MOOCs and the MBA Degree: Advantageous Rather Than Threatening?

Free courses, or MOOCs, needn’t bring about the eventual demise of traditional business education offerings

When MOOCs — massive open online courses — first hit our headlines, they were billed as the beginning of the demise of traditional university degrees. Gone are the days when you would need to physically attend a classroom and pay tens of thousands of dollars for an MBA degree, some had claimed.

However, today’s MOOCs are an addition to, rather than a disruptor of, business education. A growing number of business schools are accepting MOOCs as credit for an MBA degree — and some are letting MBA students who have completed MOOCs skip foundational classes.

The UK’s Open University (OU), which specializes in distance learning, lets participants of certain MOOCs earn academic course credits towards its MBA degree. Learners first take part in courses for free, before being given the option to pay for a certificate of achievement and final assessment. Those who then decide to progress further to a full course may have the opportunity to bypass some of their first year.

Widening access to education at the Open University

“At first, everyone thought that MOOCs would change higher education — they thought that it was the end of face-to-face teaching. But, at the OU, we are using them to widen access to education. You can put your credits towards a formal degree program, such as the MBA,” says Rebecca Taylor, executive dean of the Open University Business School, which places 11th in this year’s QS Distance Online MBA Rankings for the strength of its online MBA.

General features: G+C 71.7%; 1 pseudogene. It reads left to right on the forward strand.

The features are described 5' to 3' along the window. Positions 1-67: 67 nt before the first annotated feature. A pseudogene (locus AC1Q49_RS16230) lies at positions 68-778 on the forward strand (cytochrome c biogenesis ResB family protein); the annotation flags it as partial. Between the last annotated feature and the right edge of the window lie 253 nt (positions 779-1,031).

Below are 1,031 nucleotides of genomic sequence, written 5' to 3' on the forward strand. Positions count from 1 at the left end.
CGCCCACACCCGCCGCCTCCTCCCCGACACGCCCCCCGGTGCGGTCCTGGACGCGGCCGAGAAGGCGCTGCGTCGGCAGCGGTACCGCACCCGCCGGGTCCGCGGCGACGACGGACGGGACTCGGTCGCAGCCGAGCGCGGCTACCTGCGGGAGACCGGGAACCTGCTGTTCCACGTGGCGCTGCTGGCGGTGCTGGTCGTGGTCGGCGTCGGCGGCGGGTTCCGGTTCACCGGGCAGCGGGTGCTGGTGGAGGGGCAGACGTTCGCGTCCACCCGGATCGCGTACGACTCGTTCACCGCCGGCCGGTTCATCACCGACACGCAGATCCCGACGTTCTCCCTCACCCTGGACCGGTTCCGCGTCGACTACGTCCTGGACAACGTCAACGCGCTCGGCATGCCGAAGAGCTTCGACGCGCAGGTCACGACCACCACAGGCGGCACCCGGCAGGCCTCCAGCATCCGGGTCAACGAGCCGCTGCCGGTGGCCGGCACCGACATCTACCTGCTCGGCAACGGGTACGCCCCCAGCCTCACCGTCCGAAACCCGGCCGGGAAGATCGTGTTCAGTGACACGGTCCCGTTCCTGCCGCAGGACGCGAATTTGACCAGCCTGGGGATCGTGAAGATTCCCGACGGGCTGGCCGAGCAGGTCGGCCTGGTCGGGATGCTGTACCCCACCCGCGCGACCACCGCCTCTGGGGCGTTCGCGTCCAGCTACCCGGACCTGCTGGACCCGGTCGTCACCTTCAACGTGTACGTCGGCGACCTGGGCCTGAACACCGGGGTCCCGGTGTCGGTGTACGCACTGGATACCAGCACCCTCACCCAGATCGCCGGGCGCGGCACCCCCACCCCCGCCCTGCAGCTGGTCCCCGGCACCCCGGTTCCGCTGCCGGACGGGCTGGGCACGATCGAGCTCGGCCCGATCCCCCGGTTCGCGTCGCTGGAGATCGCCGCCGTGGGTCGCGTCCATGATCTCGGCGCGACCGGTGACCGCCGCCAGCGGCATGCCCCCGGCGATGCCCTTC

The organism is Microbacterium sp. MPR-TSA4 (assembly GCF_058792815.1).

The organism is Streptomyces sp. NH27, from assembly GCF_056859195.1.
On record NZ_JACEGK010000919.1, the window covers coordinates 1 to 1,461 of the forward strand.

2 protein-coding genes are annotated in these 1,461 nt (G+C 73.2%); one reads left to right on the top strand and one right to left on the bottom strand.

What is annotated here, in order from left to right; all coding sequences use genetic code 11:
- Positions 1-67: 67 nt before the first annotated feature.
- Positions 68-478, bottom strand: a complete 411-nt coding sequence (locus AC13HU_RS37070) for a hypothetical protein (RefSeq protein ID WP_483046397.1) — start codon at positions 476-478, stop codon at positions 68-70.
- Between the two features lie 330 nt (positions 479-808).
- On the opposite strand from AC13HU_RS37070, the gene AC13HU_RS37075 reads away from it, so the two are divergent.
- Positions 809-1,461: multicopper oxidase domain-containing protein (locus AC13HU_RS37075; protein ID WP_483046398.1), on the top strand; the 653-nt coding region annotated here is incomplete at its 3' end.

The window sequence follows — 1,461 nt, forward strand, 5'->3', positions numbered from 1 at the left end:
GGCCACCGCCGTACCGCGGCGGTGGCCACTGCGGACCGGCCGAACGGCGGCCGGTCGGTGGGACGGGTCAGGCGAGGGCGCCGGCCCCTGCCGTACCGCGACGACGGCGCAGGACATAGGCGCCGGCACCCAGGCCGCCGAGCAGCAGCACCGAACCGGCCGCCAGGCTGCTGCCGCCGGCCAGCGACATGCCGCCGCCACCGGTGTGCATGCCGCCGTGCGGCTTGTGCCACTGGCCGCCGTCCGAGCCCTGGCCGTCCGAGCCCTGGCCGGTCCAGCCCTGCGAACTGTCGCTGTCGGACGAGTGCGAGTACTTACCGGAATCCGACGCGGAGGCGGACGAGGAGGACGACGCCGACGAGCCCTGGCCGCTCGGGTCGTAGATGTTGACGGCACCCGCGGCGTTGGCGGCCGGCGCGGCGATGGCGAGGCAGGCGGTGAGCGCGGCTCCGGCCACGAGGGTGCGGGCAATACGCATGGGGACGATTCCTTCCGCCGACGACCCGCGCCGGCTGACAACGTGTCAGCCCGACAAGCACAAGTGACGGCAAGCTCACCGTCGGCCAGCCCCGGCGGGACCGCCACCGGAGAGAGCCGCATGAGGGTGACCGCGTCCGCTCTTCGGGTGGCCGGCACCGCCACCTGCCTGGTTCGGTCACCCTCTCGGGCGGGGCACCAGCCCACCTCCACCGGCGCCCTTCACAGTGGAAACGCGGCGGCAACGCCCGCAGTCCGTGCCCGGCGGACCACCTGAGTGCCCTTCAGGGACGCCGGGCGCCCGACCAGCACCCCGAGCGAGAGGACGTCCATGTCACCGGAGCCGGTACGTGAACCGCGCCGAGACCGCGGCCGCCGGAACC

Many MOOC enthusiasts still believe the short and free online courses will revolutionize business education but their impact, thus far, has been limited due to low completion rates.

Using MOOCs to trial an MBA degree or related master’s program

However, one way in which business schools are using MOOCs is to enable students to trial their MBA programs before forking out the cash to enroll in them. For example, the Wharton School has placed many of its first-year MBA degree courses online and students can access them for free.

“Business schools will begin to use MOOCs much more strategically — to raise their voices and spread awareness of their courses,” predicts Taylor at the Open University.

Anant Agarwal, CEO of MOOC platform edX, says that business education is being, “unbundled,” by the smorgasbord of shorter courses now available online. “Universities will not go away, but digital learning offers a flexible path that lets people learn new skills online before deciding whether to enroll in a master’s program,” he says.

edX recently launched MicroMasters — an idea pioneered by MIT for online master’s-level education in fields like entrepreneurship and artificial intelligence which can count towards credit and lead to an on-campus master’s programs.

For existing MBA students, there is also value to be found in MOOCs. MBAs can use them to explore new topics, refresh their knowledge and prepare for job interviews, according to Anne Trumbore, senior director of Wharton Online. She says that approximately one in four students enrolled in higher education programs in the US take some of their coursework online to earn credit towards their degree.

Seb Murray
Written by Seb Murray

Seb is a journalist and consulting editor who has developed a successful track record writing about business, education and technology for the international press.

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